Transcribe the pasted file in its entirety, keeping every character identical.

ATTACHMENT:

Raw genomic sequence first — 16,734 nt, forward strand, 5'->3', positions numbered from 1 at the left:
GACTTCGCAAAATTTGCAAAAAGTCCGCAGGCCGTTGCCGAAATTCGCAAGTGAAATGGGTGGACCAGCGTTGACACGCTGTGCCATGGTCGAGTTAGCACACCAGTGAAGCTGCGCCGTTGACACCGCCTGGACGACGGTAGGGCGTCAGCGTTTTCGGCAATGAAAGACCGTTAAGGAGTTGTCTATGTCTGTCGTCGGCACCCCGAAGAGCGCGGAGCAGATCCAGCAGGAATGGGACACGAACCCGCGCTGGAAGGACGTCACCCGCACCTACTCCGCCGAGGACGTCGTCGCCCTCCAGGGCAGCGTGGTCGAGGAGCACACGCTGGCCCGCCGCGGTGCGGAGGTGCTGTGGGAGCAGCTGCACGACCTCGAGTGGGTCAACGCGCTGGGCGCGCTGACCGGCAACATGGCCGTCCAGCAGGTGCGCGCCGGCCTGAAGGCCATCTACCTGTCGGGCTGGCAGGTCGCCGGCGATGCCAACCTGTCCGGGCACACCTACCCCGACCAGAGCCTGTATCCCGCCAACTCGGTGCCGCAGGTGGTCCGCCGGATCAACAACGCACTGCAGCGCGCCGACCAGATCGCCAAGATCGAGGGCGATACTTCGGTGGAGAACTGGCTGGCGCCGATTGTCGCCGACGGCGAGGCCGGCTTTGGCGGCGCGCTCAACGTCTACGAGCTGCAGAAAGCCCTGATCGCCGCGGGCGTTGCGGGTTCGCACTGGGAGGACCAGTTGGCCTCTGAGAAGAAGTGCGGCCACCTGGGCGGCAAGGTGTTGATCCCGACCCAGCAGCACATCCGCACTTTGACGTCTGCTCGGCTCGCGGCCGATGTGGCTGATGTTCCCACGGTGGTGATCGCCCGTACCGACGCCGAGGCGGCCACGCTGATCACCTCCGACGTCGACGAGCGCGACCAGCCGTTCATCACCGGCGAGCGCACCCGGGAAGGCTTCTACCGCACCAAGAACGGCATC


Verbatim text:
Raw genomic sequence first — 16,734 nt, forward strand, 5'->3', positions numbered from 1 at the left:
GACTTCGCAAAATTTGCAAAAAGTCCGCAGGCCGTTGCCGAAATTCGCAAGTGAAATGGGTGGACCAGCGTTGACACGCTGTGCCATGGTCGAGTTAGCACACCAGTGAAGCTGCGCCGTTGACACCGCCTGGACGACGGTAGGGCGTCAGCGTTTTCGGCAATGAAAGACCGTTAAGGAGTTGTCTATGTCTGTCGTCGGCACCCCGAAGAGCGCGGAGCAGATCCAGCAGGAATGGGACACGAACCCGCGCTGGAAGGACGTCACCCGCACCTACTCCGCCGAGGACGTCGTCGCCCTCCAGGGCAGCGTGGTCGAGGAGCACACGCTGGCCCGCCGCGGTGCGGAGGTGCTGTGGGAGCAGCTGCACGACCTCGAGTGGGTCAACGCGCTGGGCGCGCTGACCGGCAACATGGCCGTCCAGCAGGTGCGCGCCGGCCTGAAGGCCATCTACCTGTCGGGCTGGCAGGTCGCCGGCGATGCCAACCTGTCCGGGCACACCTACCCCGACCAGAGCCTGTATCCCGCCAACTCGGTGCCGCAGGTGGTCCGCCGGATCAACAACGCACTGCAGCGCGCCGACCAGATCGCCAAGATCGAGGGCGATACTTCGGTGGAGAACTGGCTGGCGCCGATTGTCGCCGACGGCGAGGCCGGCTTTGGCGGCGCGCTCAACGTCTACGAGCTGCAGAAAGCCCTGATCGCCGCGGGCGTTGCGGGTTCGCACTGGGAGGACCAGTTGGCCTCTGAGAAGAAGTGCGGCCACCTGGGCGGCAAGGTGTTGATCCCGACCCAGCAGCACATCCGCACTTTGACGTCTGCTCGGCTCGCGGCCGATGTGGCTGATGTTCCCACGGTGGTGATCGCCCGTACCGACGCCGAGGCGGCCACGCTGATCACCTCCGACGTCGACGAGCGCGACCAGCCGTTCATCACCGGCGAGCGCACCCGGGAAGGCTTCTACCGCACCAAGAACGGCATC